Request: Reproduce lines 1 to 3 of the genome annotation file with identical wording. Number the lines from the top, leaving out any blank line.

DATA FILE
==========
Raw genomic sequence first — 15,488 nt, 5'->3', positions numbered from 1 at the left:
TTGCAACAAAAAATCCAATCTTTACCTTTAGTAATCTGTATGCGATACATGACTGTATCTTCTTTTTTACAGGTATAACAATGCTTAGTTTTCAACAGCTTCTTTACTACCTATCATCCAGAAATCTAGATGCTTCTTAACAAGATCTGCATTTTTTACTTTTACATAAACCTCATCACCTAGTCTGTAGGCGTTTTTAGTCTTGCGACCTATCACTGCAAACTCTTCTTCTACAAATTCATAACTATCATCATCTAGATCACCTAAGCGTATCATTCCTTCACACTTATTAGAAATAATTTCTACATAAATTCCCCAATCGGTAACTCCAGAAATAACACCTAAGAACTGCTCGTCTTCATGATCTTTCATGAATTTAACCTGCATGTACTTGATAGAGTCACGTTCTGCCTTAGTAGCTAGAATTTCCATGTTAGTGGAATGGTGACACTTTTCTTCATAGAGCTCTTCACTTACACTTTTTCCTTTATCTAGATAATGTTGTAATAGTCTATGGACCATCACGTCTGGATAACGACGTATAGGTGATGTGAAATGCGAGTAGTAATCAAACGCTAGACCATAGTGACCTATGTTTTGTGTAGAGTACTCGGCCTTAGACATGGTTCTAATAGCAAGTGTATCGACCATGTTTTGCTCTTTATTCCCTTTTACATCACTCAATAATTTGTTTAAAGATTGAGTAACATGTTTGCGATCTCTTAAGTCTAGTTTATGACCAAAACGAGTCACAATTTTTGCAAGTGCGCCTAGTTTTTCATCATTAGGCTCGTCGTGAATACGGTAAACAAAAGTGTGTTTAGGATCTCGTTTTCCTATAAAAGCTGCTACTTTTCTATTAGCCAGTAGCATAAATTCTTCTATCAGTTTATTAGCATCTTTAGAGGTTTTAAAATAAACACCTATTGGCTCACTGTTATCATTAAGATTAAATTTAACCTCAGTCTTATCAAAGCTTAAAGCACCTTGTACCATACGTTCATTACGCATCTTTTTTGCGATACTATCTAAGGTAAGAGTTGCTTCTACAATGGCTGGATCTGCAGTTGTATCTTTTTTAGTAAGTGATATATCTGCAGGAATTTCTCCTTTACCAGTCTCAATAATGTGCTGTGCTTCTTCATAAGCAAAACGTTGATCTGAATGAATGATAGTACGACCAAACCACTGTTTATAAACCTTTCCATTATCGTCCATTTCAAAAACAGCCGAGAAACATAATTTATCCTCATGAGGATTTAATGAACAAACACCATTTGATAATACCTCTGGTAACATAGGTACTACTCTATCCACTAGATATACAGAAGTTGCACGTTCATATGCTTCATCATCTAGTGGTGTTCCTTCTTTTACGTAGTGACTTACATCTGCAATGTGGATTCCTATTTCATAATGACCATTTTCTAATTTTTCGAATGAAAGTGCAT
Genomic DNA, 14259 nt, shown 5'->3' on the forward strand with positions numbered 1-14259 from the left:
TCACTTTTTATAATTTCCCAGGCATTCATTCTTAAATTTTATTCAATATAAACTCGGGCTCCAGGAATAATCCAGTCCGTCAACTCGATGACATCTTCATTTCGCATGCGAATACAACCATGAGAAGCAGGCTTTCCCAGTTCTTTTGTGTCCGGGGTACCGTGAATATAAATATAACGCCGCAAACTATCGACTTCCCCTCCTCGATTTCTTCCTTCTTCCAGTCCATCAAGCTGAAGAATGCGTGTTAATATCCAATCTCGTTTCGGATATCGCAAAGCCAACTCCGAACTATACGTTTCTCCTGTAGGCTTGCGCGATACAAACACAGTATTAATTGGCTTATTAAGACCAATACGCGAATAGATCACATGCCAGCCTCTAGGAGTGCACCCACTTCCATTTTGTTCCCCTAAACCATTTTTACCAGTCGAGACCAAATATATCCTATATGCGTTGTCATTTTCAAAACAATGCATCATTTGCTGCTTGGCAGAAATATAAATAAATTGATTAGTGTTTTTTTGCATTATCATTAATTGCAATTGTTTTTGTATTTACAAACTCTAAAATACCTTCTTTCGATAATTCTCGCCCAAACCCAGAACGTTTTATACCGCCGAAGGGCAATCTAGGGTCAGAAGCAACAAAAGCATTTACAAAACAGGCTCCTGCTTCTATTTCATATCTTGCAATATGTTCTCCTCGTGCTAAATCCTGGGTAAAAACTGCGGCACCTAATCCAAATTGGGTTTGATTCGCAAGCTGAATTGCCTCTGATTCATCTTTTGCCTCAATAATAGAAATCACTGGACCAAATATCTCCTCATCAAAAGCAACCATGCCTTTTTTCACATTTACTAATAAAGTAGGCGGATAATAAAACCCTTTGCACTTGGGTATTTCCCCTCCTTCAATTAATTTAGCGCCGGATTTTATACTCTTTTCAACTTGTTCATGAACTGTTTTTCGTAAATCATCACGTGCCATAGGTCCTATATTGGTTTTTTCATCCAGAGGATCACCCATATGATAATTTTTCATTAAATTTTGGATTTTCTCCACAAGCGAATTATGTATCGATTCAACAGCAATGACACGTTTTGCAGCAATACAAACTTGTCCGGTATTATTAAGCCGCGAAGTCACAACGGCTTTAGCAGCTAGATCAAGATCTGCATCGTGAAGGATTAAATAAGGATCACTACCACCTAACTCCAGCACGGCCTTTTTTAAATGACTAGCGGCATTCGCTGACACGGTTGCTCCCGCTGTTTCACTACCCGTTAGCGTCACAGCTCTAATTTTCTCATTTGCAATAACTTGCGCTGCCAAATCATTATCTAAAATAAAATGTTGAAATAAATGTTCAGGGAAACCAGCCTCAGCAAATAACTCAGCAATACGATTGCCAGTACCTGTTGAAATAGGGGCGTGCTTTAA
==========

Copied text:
Raw genomic sequence first — 15,488 nt, 5'->3', positions numbered from 1 at the left:
TTGCAACAAAAAATCCAATCTTTACCTTTAGTAATCTGTATGCGATACATGACTGTATCTTCTTTTTTACAGGTATAACAATGCTTAGTTTTCAACAGCTTCTTTACTACCTATCATCCAGAAATCTAGATGCTTCTTAACAAGATCTGCATTTTTTACTTTTACATAAACCTCATCACCTAGTCTGTAGGCGTTTTTAGTCTTGCGACCTATCACTGCAAACTCTTCTTCTACAAATTCATAACTATCATCATCTAGATCACCTAAGCGTATCATTCCTTCACACTTATTAGAAATAATTTCTACATAAATTCCCCAATCGGTAACTCCAGAAATAACACCTAAGAACTGCTCGTCTTCATGATCTTTCATGAATTTAACCTGCATGTACTTGATAGAGTCACGTTCTGCCTTAGTAGCTAGAATTTCCATGTTAGTGGAATGGTGACACTTTTCTTCATAGAGCTCTTCACTTACACTTTTTCCTTTATCTAGATAATGTTGTAATAGTCTATGGACCATCACGTCTGGATAACGACGTATAGGTGATGTGAAATGCGAGTAGTAATCAAACGCTAGACCATAGTGACCTATGTTTTGTGTAGAGTACTCGGCCTTAGACATGGTTCTAATAGCAAGTGTATCGACCATGTTTTGCTCTTTATTCCCTTTTACATCACTCAATAATTTGTTTAAAGATTGAGTAACATGTTTGCGATCTCTTAAGTCTAGTTTATGACCAAAACGAGTCACAATTTTTGCAAGTGCGCCTAGTTTTTCATCATTAGGCTCGTCGTGAATACGGTAAACAAAAGTGTGTTTAGGATCTCGTTTTCCTATAAAAGCTGCTACTTTTCTATTAGCCAGTAGCATAAATTCTTCTATCAGTTTATTAGCATCTTTAGAGGTTTTAAAATAAACACCTATTGGCTCACTGTTATCATTAAGATTAAATTTAACCTCAGTCTTATCAAAGCTTAAAGCACCTTGTACCATACGTTCATTACGCATCTTTTTTGCGATACTATCTAAGGTAAGAGTTGCTTCTACAATGGCTGGATCTGCAGTTGTATCTTTTTTAGTAAGTGATATATCTGCAGGAATTTCTCCTTTACCAGTCTCAATAATGTGCTGTGCTTCTTCATAAGCAAAACGTTGATCTGAATGAATGATAGTACGACCAAACCACTGTTTATAAACCTTTCCATTATCGTCCATTTCAAAAACAGCCGAGAAACATAATTTATCCTCATGAGGATTTAATGAACAAACACCATTTGATAATACCTCTGGTAACATAGGTACTACTCTATCCACTAGATATACAGAAGTTGCACGTTCATATGCTTCATCATCTAGTGGTGTTCCTTCTTTTACGTAGTGACTTACATCTGCAATGTGGATTCCTATTTCATAATGACCATTTTCTAATTTTTCGAATGAAAGTGCAT
Genomic DNA, 14259 nt, shown 5'->3' on the forward strand with positions numbered 1-14259 from the left: